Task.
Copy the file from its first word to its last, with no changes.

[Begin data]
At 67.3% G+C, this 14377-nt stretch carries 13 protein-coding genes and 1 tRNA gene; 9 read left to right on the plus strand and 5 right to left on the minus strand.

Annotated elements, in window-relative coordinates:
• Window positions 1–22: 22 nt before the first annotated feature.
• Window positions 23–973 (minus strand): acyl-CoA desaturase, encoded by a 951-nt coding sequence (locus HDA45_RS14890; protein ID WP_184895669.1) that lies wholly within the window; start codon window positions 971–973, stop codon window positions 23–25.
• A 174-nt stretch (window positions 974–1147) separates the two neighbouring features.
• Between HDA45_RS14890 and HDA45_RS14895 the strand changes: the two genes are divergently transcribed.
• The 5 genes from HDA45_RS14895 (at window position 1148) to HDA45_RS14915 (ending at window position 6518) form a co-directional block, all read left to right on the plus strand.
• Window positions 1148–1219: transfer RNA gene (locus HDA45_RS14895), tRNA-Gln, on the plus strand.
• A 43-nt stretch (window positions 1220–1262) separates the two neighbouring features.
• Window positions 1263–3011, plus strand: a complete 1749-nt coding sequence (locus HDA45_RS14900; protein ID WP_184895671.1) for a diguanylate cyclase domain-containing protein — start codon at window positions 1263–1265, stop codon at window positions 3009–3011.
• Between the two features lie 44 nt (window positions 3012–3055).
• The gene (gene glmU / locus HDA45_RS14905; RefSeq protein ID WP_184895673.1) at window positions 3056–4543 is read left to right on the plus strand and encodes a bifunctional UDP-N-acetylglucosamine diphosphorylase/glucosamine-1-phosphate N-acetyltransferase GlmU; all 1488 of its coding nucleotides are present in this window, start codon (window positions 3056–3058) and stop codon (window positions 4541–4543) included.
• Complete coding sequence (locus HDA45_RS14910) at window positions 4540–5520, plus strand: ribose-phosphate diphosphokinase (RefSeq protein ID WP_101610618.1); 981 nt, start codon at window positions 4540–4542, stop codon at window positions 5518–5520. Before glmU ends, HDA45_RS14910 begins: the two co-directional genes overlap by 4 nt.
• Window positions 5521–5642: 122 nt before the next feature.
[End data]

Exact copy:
At 67.3% G+C, this 14377-nt stretch carries 13 protein-coding genes and 1 tRNA gene; 9 read left to right on the plus strand and 5 right to left on the minus strand.

Annotated elements, in window-relative coordinates:
• Window positions 1–22: 22 nt before the first annotated feature.
• Window positions 23–973 (minus strand): acyl-CoA desaturase, encoded by a 951-nt coding sequence (locus HDA45_RS14890; protein ID WP_184895669.1) that lies wholly within the window; start codon window positions 971–973, stop codon window positions 23–25.
• A 174-nt stretch (window positions 974–1147) separates the two neighbouring features.
• Between HDA45_RS14890 and HDA45_RS14895 the strand changes: the two genes are divergently transcribed.
• The 5 genes from HDA45_RS14895 (at window position 1148) to HDA45_RS14915 (ending at window position 6518) form a co-directional block, all read left to right on the plus strand.
• Window positions 1148–1219: transfer RNA gene (locus HDA45_RS14895), tRNA-Gln, on the plus strand.
• A 43-nt stretch (window positions 1220–1262) separates the two neighbouring features.
• Window positions 1263–3011, plus strand: a complete 1749-nt coding sequence (locus HDA45_RS14900; protein ID WP_184895671.1) for a diguanylate cyclase domain-containing protein — start codon at window positions 1263–1265, stop codon at window positions 3009–3011.
• Between the two features lie 44 nt (window positions 3012–3055).
• The gene (gene glmU / locus HDA45_RS14905; RefSeq protein ID WP_184895673.1) at window positions 3056–4543 is read left to right on the plus strand and encodes a bifunctional UDP-N-acetylglucosamine diphosphorylase/glucosamine-1-phosphate N-acetyltransferase GlmU; all 1488 of its coding nucleotides are present in this window, start codon (window positions 3056–3058) and stop codon (window positions 4541–4543) included.
• Complete coding sequence (locus HDA45_RS14910) at window positions 4540–5520, plus strand: ribose-phosphate diphosphokinase (RefSeq protein ID WP_101610618.1); 981 nt, start codon at window positions 4540–4542, stop codon at window positions 5518–5520. Before glmU ends, HDA45_RS14910 begins: the two co-directional genes overlap by 4 nt.
• Window positions 5521–5642: 122 nt before the next feature.